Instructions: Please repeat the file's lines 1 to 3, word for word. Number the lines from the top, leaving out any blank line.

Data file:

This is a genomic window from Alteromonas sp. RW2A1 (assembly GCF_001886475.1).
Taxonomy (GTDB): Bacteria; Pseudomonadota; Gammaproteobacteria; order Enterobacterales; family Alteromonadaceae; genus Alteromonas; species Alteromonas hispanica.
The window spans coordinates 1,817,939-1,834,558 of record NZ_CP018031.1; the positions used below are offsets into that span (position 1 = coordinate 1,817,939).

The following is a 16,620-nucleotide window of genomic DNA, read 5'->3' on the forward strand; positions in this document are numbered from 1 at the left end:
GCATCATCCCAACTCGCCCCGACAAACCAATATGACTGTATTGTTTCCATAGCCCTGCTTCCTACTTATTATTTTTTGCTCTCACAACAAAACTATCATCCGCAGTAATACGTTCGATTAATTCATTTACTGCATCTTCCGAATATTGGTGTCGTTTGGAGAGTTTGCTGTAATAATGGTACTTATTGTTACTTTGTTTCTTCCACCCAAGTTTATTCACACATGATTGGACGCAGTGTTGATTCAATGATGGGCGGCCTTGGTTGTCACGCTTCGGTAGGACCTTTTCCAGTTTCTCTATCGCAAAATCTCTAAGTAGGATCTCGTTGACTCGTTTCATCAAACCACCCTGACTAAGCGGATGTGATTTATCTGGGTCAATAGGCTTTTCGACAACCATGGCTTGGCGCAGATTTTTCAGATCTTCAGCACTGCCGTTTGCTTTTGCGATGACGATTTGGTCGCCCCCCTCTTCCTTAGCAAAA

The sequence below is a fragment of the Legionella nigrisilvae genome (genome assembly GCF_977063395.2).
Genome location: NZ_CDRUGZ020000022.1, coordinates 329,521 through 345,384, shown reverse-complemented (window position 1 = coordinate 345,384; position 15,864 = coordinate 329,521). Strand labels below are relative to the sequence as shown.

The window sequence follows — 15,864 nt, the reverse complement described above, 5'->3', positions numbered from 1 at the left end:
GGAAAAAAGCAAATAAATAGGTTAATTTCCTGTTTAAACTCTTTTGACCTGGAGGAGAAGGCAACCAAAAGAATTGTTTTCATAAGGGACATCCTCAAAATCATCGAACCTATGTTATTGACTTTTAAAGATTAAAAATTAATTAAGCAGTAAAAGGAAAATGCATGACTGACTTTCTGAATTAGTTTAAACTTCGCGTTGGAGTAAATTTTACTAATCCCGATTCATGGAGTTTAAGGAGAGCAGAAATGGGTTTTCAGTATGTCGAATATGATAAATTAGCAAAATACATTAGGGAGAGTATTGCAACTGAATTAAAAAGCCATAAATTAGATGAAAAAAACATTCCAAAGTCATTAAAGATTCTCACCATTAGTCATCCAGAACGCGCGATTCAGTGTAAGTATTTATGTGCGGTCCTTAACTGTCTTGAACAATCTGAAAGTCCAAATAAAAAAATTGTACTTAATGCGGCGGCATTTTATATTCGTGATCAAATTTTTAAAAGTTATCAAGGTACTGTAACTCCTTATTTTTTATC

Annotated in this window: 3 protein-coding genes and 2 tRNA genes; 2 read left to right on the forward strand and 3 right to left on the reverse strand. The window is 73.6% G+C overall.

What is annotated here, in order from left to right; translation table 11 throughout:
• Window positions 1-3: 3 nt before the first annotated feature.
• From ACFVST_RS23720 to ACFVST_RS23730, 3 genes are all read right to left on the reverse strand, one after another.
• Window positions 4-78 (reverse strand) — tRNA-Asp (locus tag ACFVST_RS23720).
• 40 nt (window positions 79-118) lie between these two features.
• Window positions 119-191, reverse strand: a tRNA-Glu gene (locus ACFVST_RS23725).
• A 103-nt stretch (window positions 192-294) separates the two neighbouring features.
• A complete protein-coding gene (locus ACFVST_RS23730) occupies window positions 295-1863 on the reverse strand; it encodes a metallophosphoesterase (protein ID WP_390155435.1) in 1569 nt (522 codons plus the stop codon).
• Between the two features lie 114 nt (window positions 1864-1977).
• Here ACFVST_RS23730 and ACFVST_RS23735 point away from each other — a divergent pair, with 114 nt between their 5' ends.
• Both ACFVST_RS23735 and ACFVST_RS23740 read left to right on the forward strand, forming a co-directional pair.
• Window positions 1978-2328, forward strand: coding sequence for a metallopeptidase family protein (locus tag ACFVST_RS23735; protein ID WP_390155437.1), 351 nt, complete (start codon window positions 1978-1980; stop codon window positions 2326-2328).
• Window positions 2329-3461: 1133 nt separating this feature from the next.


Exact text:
This is a genomic window from Alteromonas sp. RW2A1 (assembly GCF_001886475.1).
Taxonomy (GTDB): Bacteria; Pseudomonadota; Gammaproteobacteria; order Enterobacterales; family Alteromonadaceae; genus Alteromonas; species Alteromonas hispanica.
The window spans coordinates 1,817,939-1,834,558 of record NZ_CP018031.1; the positions used below are offsets into that span (position 1 = coordinate 1,817,939).